One of the so-far unfulfilled promises of e-learning is the proliferation of easily-created inexpensive simulations that help bring the application of learned skills into a realistic context.
While there are plenty of low-end simulations in the field of software tools training, we are not seeing the same in soft skills training. Simulating the behaviour of a software application is relatively trivial – buy an inexpensive tool such as Camtasia or Captivate, and away you go. Simulating the behaviour of real people is another thing altogether. Trainers are put off creating such environments because they think they need to build complex computer models of reality. Not true.
Often the most effective (and cost-effective) simulation is reality. That's why people learn so much more "on the job" than they do "in training". It's why online massively-multiplayer role-play games have always been so popular and so compelling. It's (sadly) why reality TV is such a large part of our entertainment landscape.
You don't necessarily need to script a scenario or code an engine for a simulation if you allow reality to be its driver. Need to sharpen your abilities in marketing strategy? Work on a real project. Need to get beyond the theory in motivating staff? Work on a real issue. Need to become more fluent in your new foreign language? Spend some time in the real foreign country.
Where simulations make a whole lot of sense is where the downside of a failure in reality is so expensive that the cost of developing the simulation is acceptable (as in learning to fly a 747). Or where the cost of the simulation can be amortised over extensive use (as in computer games). Or where it costs very little to build something effective.
Simulations are not always hi-tech or expensive. For decades, sales trainers and other soft-skills trainers have worked with simulations, more often referred to as role-plays. Transferring those to an e-learning mode does not have to cost a lot of money if you accept that reality is a better driver than a computerised engine.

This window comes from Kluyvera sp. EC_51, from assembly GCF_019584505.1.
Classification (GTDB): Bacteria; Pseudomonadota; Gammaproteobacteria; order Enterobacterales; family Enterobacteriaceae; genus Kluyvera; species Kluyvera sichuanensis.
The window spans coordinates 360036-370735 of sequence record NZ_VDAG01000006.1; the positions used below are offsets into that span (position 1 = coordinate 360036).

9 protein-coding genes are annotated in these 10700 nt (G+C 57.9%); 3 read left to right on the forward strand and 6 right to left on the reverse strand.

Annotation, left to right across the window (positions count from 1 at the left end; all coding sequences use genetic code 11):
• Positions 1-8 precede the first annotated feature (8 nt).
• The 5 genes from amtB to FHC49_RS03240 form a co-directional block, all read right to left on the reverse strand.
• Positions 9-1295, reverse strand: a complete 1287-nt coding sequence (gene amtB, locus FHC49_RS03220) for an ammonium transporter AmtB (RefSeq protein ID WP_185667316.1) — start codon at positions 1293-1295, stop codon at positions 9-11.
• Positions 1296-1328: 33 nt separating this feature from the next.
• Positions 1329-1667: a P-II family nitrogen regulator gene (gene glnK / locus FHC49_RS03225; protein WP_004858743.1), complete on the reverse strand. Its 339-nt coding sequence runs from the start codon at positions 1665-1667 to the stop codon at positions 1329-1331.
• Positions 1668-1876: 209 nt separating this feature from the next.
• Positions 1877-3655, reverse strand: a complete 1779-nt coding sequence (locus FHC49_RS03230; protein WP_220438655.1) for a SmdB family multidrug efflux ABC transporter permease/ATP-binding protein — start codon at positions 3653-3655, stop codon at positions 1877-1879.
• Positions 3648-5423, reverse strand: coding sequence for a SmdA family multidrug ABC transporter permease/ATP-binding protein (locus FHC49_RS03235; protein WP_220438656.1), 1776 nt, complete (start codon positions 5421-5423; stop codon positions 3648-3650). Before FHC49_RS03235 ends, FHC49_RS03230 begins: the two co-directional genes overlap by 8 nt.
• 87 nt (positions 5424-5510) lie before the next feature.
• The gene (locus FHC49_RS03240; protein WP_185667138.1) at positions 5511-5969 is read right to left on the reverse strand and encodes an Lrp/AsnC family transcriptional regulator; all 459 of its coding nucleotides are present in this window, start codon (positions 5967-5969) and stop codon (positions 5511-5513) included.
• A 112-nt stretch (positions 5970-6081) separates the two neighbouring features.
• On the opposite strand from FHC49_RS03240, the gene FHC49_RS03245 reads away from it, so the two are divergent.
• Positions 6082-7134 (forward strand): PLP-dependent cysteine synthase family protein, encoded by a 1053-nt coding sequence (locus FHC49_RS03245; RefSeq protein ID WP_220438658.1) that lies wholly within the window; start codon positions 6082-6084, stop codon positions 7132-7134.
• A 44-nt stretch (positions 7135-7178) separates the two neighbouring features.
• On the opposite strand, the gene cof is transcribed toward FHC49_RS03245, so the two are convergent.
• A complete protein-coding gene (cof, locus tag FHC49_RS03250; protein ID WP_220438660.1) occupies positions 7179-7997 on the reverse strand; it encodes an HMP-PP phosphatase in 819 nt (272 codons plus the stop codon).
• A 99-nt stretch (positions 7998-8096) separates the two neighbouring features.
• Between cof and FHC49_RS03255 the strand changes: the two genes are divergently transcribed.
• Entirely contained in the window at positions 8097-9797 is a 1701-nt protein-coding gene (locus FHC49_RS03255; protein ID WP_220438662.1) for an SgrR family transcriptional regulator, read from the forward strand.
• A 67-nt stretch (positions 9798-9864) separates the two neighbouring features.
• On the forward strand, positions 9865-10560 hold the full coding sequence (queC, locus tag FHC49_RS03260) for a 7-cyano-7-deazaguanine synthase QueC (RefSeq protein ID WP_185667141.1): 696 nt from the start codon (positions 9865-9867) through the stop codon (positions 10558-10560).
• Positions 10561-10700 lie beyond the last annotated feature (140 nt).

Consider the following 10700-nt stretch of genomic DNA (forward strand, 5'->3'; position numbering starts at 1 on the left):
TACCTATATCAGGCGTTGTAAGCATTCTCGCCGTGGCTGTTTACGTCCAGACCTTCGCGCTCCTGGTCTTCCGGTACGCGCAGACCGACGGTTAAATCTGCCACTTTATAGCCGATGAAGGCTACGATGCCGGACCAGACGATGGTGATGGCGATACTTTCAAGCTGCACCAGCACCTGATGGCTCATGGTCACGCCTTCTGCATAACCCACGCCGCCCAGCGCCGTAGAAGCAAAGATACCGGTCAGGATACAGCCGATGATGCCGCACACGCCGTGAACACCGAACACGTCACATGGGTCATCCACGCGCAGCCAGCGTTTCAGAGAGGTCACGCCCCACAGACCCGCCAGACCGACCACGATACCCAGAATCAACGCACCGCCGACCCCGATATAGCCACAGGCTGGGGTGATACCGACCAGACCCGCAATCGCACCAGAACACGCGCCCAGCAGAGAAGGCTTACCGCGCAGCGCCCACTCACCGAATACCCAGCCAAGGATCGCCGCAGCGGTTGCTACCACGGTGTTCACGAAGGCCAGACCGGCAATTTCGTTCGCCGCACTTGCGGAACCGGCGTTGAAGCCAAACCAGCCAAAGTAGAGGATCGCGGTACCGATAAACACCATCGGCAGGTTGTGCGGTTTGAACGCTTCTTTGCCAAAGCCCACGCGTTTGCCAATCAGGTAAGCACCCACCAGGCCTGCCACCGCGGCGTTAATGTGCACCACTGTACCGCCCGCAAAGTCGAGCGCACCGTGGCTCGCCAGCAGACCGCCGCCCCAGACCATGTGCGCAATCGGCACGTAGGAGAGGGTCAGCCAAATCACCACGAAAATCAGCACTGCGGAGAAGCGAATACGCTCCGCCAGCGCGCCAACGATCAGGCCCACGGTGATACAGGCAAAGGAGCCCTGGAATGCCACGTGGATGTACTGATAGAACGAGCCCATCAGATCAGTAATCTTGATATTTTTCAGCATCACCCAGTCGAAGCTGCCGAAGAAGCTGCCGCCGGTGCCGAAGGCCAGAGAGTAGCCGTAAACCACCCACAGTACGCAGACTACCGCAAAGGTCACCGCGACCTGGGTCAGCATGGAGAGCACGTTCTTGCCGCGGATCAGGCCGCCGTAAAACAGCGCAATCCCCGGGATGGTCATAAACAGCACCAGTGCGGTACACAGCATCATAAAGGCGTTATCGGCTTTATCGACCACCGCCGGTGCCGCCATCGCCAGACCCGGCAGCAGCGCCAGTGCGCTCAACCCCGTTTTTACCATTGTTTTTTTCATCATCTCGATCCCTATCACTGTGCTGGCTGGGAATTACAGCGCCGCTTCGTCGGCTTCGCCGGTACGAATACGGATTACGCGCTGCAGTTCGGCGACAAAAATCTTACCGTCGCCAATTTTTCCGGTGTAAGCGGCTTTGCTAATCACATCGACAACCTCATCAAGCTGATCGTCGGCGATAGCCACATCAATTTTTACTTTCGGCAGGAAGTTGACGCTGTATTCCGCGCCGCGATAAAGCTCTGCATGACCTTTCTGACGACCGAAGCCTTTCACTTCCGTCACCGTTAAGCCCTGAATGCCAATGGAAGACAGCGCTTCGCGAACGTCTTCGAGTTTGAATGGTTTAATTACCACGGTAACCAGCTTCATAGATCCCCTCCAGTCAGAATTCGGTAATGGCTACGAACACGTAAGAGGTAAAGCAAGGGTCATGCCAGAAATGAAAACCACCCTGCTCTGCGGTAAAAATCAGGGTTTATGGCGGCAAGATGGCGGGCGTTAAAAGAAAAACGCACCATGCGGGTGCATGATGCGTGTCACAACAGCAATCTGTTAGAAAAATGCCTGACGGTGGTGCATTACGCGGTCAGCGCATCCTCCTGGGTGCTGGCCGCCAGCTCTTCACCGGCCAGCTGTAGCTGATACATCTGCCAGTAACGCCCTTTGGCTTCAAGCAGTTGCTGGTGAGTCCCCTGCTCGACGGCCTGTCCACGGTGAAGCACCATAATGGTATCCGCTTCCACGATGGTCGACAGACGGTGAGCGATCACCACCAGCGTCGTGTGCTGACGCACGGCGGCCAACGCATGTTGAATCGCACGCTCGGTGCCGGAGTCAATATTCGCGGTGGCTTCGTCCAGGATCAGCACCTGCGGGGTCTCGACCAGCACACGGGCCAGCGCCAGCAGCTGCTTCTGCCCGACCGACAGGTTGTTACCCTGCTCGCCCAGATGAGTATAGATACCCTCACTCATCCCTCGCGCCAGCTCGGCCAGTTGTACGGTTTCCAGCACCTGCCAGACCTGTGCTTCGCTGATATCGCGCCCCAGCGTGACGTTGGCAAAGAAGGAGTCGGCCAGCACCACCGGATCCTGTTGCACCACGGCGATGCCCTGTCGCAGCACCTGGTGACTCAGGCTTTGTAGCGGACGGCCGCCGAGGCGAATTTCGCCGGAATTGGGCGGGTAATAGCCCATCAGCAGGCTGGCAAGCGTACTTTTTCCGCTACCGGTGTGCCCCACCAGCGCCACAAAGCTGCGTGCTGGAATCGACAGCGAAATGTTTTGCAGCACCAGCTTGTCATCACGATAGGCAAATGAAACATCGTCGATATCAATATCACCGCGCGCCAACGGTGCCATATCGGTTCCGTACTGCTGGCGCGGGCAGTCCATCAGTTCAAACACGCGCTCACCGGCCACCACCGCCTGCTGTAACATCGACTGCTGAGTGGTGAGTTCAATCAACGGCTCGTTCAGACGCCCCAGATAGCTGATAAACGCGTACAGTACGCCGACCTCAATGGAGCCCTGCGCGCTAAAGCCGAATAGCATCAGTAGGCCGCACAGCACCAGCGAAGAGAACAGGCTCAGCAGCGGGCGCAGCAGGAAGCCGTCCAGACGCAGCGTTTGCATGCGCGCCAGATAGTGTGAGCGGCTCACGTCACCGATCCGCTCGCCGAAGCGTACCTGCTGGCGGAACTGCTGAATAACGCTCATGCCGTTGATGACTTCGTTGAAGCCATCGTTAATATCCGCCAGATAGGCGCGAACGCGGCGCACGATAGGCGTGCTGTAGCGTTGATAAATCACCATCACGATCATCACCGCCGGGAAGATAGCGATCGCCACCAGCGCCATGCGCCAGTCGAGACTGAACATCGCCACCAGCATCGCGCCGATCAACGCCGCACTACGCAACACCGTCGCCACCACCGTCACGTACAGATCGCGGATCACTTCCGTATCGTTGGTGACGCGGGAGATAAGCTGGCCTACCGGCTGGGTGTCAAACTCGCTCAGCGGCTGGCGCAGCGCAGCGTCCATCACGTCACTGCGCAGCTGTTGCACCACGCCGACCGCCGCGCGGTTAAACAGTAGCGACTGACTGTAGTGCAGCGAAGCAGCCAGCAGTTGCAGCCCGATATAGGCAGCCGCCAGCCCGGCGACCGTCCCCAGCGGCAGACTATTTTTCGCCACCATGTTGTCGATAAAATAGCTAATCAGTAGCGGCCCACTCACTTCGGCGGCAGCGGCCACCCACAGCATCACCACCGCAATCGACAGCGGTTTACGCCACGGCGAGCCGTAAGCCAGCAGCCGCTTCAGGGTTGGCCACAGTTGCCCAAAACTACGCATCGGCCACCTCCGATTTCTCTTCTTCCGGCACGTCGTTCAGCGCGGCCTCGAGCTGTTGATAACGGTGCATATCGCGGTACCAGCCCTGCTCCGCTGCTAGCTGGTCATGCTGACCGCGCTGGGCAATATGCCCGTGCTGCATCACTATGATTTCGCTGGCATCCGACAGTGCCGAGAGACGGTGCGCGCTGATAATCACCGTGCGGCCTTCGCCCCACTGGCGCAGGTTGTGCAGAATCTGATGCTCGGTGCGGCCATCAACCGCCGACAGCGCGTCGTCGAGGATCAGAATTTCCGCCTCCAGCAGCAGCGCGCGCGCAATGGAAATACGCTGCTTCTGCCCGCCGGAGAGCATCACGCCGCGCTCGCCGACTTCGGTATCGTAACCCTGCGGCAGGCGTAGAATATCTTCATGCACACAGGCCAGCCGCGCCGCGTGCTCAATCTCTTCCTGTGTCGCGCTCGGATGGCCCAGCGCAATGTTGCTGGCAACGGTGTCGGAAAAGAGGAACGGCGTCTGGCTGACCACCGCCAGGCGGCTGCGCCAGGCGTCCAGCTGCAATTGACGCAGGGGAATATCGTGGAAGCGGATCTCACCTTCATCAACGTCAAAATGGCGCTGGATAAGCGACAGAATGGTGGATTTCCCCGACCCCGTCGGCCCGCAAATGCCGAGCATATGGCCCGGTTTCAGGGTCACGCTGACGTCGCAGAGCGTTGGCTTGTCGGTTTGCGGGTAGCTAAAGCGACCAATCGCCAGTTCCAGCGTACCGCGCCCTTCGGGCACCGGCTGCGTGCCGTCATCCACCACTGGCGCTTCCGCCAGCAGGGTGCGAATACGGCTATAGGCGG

If you need to have people role-play online, hook them up with fellow learners instead of with some clunky machine logic. The responses of real people are always more interesting, unpredictable, and valuable than anything you could program into a computer.
At the risk of sounding like a broken record, e-learning should be about people learning from (and with) other people, via facilitated online communication. E-learning should not be exclusively about people learning from machines.
E-learning developers should focus on how networked learning can support, facilitate, and guide learning as it takes place in the workplace. In the future, we won’t have a mentor physically watching every skill being applied by every employee, but maybe we will have a computer system helping with some of that work. I'm not talking about having Big Brother watching your every move, or being constantly second-guessed by that annoying animated Microsoft paperclip. But something subtler, less intrusive, and more nurturing might work.
Until that happens, designing blended processes to make much of the learning take place as part of the learner’s day-to-day workflow is a good step forward. Instead of merely blending online coursework with classroom coursework, we should blend workplace application with both modes of learning. Have people learn on the job, using their actual work tasks as the simulation. You might want to avoid doing this if there are lives or major clients at stake, but most people will be doing their jobs anyway. We just need to help them apply their new skills to the work so that the work can help them learn.
As our abilities progress, applications will become available that allow us to create more and more sophisticated replications of reality at lower and lower costs. But we are a long way from that state right now – fortunately, because I suspect that once simulations are really quick and easy to create, we'll be consistently abusing the technology in the same way that we abuse PowerPoint.
Original in TrainingZONE Parkin Space column of 1 April 2005